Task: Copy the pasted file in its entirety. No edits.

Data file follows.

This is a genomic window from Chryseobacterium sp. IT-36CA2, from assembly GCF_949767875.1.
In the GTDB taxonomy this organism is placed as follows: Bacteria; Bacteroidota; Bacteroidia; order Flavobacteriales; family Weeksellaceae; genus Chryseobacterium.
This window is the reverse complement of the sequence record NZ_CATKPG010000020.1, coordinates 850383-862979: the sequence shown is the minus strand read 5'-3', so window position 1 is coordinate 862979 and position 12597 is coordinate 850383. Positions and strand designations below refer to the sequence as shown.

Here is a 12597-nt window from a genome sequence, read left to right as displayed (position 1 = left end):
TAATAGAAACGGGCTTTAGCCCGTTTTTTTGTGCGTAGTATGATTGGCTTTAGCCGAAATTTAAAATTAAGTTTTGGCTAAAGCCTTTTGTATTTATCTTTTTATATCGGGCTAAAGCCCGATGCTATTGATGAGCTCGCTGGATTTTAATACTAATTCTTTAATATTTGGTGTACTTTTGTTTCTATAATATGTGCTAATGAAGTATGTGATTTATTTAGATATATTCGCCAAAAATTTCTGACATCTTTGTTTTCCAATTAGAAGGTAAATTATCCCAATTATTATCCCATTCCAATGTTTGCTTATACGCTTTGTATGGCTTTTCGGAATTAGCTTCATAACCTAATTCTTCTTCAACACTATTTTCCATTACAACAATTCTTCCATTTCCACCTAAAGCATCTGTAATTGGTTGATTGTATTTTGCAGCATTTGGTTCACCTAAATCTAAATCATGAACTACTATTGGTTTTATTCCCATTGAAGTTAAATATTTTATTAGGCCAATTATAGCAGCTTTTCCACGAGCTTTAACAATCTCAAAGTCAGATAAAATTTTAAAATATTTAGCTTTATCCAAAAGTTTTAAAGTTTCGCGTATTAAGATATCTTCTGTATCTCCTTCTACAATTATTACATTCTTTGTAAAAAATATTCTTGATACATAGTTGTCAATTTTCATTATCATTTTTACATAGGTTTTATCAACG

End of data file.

This is a genomic window from Chryseobacterium sp. IT-36CA2, from assembly GCF_949767875.1.
In the GTDB taxonomy this organism is placed as follows: Bacteria; Bacteroidota; Bacteroidia; order Flavobacteriales; family Weeksellaceae; genus Chryseobacterium.
This window is the reverse complement of the sequence record NZ_CATKPG010000020.1, coordinates 850383-862979: the sequence shown is the minus strand read 5'-3', so window position 1 is coordinate 862979 and position 12597 is coordinate 850383. Positions and strand designations below refer to the sequence as shown.

Here is a 12597-nt window from a genome sequence, read left to right as displayed (position 1 = left end):
TAATAGAAACGGGCTTTAGCCCGTTTTTTTGTGCGTAGTATGATTGGCTTTAGCCGAAATTTAAAATTAAGTTTTGGCTAAAGCCTTTTGTATTTATCTTTTTATATCGGGCTAAAGCCCGATGCTATTGATGAGCTCGCTGGATTTTAATACTAATTCTTTAATATTTGGTGTACTTTTGTTTCTATAATATGTGCTAATGAAGTATGTGATTTATTTAGATATATTCGCCAAAAATTTCTGACATCTTTGTTTTCCAATTAGAAGGTAAATTATCCCAATTATTATCCCATTCCAATGTTTGCTTATACGCTTTGTATGGCTTTTCGGAATTAGCTTCATAACCTAATTCTTCTTCAACACTATTTTCCATTACAACAATTCTTCCATTTCCACCTAAAGCATCTGTAATTGGTTGATTGTATTTTGCAGCATTTGGTTCACCTAAATCTAAATCATGAACTACTATTGGTTTTATTCCCATTGAAGTTAAATATTTTATTAGGCCAATTATAGCAGCTTTTCCACGAGCTTTAACAATCTCAAAGTCAGATAAAATTTTAAAATATTTAGCTTTATCCAAAAGTTTTAAAGTTTCGCGTATTAAGATATCTTCTGTATCTCCTTCTACAATTATTACATTCTTTGTAAAAAATATTCTTGATACATAGTTGTCAATTTTCATTATCATTTTTACATAGGTTTTATCAACG